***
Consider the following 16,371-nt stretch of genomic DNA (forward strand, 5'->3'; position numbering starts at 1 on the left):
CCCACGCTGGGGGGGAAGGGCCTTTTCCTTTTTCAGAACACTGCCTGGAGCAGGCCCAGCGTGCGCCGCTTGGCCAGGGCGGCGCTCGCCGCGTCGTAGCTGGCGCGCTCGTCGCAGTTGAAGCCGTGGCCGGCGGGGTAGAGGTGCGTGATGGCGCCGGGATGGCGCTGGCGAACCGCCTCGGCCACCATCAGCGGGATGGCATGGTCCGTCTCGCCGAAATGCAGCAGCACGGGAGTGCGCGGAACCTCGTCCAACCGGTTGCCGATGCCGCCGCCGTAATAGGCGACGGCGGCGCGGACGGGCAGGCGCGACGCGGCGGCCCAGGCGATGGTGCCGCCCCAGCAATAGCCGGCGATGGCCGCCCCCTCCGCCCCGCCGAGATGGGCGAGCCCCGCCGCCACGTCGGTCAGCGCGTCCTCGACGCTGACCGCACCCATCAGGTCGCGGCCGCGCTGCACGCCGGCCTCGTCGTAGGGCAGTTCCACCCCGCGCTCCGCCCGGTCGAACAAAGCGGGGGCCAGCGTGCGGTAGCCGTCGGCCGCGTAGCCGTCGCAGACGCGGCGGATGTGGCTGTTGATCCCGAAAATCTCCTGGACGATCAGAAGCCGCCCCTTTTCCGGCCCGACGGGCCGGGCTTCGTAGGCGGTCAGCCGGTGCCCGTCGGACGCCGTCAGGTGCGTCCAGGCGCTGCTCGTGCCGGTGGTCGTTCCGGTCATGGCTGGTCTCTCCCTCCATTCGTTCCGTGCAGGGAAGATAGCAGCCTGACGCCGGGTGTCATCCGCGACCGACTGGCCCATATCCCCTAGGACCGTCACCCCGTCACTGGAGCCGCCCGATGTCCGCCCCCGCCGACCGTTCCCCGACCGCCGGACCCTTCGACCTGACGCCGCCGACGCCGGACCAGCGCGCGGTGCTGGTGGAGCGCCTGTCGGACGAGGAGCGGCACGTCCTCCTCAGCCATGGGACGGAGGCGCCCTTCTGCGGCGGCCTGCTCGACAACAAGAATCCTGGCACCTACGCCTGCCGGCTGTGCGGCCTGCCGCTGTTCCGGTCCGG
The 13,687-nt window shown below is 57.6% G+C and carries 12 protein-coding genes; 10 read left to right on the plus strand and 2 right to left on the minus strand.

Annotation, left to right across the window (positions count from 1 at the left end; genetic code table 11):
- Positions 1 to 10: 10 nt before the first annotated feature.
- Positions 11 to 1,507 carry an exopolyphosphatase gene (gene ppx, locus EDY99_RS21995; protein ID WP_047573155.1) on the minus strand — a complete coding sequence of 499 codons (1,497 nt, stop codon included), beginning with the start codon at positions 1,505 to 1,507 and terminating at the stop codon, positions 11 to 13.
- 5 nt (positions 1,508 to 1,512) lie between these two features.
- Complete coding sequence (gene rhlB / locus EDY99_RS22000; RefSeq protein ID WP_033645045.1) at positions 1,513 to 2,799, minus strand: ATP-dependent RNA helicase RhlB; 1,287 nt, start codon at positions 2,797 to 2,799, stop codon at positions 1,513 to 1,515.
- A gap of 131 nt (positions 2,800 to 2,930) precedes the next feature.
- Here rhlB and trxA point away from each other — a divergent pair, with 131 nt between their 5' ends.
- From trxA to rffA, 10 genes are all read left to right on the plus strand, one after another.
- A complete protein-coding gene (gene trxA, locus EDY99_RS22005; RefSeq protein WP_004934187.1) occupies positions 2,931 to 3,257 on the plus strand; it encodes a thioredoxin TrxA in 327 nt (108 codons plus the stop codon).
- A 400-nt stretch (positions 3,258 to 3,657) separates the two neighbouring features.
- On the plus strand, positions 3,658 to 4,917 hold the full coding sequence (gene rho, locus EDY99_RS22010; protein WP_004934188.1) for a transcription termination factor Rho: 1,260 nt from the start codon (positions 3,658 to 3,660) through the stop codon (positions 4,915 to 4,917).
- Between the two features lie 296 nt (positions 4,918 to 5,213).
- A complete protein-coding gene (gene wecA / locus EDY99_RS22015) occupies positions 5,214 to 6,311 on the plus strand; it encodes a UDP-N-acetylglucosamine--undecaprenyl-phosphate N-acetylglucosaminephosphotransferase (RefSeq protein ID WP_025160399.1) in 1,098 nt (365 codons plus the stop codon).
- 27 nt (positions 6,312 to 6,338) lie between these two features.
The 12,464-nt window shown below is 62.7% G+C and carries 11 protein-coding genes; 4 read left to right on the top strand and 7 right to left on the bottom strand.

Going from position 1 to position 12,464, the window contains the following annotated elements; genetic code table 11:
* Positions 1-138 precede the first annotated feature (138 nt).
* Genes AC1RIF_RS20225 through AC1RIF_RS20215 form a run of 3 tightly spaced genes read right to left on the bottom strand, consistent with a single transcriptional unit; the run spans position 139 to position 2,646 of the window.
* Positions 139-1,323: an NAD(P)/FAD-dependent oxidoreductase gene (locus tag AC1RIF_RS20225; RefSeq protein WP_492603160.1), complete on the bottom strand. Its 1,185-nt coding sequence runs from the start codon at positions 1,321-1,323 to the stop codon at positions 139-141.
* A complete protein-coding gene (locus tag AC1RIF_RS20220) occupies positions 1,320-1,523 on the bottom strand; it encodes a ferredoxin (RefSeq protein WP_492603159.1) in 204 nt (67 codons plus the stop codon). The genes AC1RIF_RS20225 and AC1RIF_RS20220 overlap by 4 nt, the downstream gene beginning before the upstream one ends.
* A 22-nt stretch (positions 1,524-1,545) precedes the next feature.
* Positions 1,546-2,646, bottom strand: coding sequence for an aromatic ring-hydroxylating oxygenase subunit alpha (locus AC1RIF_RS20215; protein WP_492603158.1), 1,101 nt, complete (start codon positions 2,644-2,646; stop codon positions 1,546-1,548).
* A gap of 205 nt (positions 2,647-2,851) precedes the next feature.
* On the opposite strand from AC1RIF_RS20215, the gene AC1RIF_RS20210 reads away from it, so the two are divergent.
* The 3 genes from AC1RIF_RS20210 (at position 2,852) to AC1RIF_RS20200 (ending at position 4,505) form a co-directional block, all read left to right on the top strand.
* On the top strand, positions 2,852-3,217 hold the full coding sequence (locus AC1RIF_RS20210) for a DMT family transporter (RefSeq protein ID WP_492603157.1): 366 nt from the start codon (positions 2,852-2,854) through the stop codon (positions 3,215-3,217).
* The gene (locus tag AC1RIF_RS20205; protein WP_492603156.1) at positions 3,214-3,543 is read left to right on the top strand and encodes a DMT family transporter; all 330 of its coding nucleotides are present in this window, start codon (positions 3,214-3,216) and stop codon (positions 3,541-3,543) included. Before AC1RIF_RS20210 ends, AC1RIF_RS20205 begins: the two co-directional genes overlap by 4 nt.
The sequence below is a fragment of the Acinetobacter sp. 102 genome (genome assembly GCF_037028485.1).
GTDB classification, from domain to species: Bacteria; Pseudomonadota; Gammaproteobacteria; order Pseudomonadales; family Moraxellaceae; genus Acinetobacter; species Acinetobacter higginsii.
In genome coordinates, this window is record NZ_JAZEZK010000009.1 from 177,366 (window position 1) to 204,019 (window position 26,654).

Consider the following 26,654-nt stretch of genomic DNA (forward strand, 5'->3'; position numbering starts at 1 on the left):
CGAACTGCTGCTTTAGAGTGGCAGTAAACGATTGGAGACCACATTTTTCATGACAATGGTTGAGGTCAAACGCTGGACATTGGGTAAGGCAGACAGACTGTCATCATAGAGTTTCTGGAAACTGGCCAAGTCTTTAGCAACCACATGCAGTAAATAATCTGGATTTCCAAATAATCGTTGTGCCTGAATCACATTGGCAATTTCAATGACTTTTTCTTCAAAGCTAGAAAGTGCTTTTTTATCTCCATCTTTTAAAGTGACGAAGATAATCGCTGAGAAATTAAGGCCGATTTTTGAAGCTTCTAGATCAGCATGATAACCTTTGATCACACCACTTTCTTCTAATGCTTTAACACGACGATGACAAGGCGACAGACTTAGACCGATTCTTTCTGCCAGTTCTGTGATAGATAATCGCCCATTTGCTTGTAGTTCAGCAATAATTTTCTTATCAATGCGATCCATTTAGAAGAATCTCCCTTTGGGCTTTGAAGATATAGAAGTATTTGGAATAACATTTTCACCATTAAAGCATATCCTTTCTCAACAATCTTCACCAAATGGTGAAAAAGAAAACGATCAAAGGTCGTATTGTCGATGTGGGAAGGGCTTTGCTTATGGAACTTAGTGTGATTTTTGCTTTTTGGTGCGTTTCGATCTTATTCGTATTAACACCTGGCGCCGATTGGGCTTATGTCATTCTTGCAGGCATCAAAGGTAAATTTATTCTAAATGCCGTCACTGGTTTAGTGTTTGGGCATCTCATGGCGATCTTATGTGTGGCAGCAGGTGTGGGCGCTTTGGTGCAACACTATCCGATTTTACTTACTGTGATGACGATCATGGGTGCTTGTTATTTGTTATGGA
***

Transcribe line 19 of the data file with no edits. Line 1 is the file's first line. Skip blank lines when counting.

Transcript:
Going from position 1 to position 12,464, the window contains the following annotated elements; genetic code table 11: